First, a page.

Mark P. wrote to me to say that he’s interested in investing in non-performing notes – but what happens when the borrower files bankruptcy? If you’re investing in non-performing notes this is something you need to keep in mind and it’s always a potentiality.
When Your Commercial Borrower Files Bankruptcy
Let me say first that the vast majority of my personal experience in this business is with commercial debt not with homeowners and the processes are different. However I’ve been in the business long enough that I’ll try to shed some light on both.
A bankruptcy filing creates a kind of a “time out”. So if you’re taking action on foreclosing on or collecting from a borrower then the bankruptcy filing will halt that activity.
In the case of commercial real estate this typically means the borrower has filed a chapter 11. The court will issue a “stay of execution” which is the order that causes you to halt. What the process usually looks like after that is that you’ll seek “relief from stay”. In order to be granted “relief from stay” you need to demonstrate to the court why the asset you’re foreclosing on shouldn’t be included in the bankruptcy but more importantly the borrower needs to show a workable reorganization plan.
I’m not an attorney and none of this is a qualified legal opinion or legal advice. It would be your attorney’s job to fight for your rights as the lender.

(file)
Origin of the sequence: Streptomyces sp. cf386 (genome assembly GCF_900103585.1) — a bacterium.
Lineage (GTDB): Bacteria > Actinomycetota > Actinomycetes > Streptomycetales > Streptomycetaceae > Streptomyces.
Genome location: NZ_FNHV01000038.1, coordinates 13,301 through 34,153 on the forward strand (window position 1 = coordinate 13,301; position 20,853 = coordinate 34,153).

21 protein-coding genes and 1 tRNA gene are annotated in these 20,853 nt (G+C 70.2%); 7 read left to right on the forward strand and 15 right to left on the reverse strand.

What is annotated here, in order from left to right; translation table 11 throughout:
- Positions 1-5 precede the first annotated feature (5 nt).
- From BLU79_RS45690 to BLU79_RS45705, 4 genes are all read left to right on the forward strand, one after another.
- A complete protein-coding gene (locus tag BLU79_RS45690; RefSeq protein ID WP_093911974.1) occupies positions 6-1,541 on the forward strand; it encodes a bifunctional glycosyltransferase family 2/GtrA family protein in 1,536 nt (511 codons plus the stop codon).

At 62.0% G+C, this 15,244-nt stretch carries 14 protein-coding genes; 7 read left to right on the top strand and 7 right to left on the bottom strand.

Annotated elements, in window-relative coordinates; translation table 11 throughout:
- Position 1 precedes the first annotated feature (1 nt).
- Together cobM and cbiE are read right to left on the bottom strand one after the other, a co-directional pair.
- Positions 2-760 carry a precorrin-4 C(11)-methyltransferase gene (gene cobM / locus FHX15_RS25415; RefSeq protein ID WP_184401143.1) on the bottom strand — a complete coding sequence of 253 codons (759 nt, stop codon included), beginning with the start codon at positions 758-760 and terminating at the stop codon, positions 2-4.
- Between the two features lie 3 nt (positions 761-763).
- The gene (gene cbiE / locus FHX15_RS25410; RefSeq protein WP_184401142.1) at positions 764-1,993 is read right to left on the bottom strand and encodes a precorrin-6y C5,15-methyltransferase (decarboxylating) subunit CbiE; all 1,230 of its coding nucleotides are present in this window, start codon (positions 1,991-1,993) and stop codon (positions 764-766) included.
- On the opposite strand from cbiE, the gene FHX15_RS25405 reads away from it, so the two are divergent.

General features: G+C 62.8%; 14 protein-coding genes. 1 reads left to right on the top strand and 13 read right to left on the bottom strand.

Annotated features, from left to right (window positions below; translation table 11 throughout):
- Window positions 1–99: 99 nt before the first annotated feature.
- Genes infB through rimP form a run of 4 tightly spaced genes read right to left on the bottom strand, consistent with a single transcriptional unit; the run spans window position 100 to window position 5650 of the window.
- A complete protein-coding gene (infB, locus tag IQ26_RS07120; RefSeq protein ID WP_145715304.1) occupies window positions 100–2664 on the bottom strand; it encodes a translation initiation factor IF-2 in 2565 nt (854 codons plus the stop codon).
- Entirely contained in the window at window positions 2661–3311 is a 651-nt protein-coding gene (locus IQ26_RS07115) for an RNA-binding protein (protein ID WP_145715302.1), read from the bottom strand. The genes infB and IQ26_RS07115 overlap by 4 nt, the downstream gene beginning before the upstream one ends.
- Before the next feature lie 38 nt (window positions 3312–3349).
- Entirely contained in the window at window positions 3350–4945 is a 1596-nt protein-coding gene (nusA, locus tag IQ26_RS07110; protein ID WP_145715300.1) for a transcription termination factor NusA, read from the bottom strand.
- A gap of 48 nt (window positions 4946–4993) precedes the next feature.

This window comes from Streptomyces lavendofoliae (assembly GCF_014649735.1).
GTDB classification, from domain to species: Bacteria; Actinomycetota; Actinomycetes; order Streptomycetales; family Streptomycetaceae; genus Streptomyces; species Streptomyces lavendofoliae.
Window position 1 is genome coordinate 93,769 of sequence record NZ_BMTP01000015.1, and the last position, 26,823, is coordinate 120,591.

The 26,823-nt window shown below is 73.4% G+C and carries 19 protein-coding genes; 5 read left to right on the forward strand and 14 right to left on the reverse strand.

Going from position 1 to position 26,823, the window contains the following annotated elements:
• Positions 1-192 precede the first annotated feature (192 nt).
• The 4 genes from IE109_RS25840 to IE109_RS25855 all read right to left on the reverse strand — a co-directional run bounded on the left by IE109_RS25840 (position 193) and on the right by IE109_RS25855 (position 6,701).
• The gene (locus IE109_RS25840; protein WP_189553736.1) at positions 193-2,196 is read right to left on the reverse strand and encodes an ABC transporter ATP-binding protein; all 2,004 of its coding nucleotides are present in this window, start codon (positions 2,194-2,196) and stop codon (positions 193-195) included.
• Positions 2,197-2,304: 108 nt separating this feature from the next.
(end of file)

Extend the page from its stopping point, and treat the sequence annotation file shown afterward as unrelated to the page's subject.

Depending on the bankruptcy district you’re in the length of this process will vary. I’ve seen relief granted in under 60 days and I’ve seen lenders denied relief and the borrower allowed a time period in which to execute their plan. A successful plan will typically result in your loan being repaid (from what I’ve seen).
Rarely have I seen these plans work, it is often a stall, but I have seen a few. The decision for the court will typically hinge on what kind of equity is or isn’t in the property for the owner.
When Your Homeowner Borrower Files Bankruptcy
First, understand what a homeowner’s rights are because as the owner of the note you’ll be on the other end of this.
When you’re talking about homeowners things work differently than they do with commercial loans. The homeowner may try to exclude their residence from the bankruptcy file a Chapter 13 and keep the home or they could use the filing as an opportunity for a clean slate – Chapter 7.
In the case of a clean slate you’re going to have to wait for the filing to make its way through the court. At the end you’ll have the right to proceed. The benefit to the homeowner in addition the extended time in the home while they figure out their next move is if they’re in a state that would have allowed you to collect on the deficiency that right goes away.
In the case of a Chapter 13 the borrower is going to reaffirm the debt and continue to make payments.
- When your borrower files bankruptcy there’s a “time out”.
- As the lender you will seek to end the time out with your attorney.
- In the end most of the time you will end up foreclosing on the property but you will not be able to pursue deficiencies.
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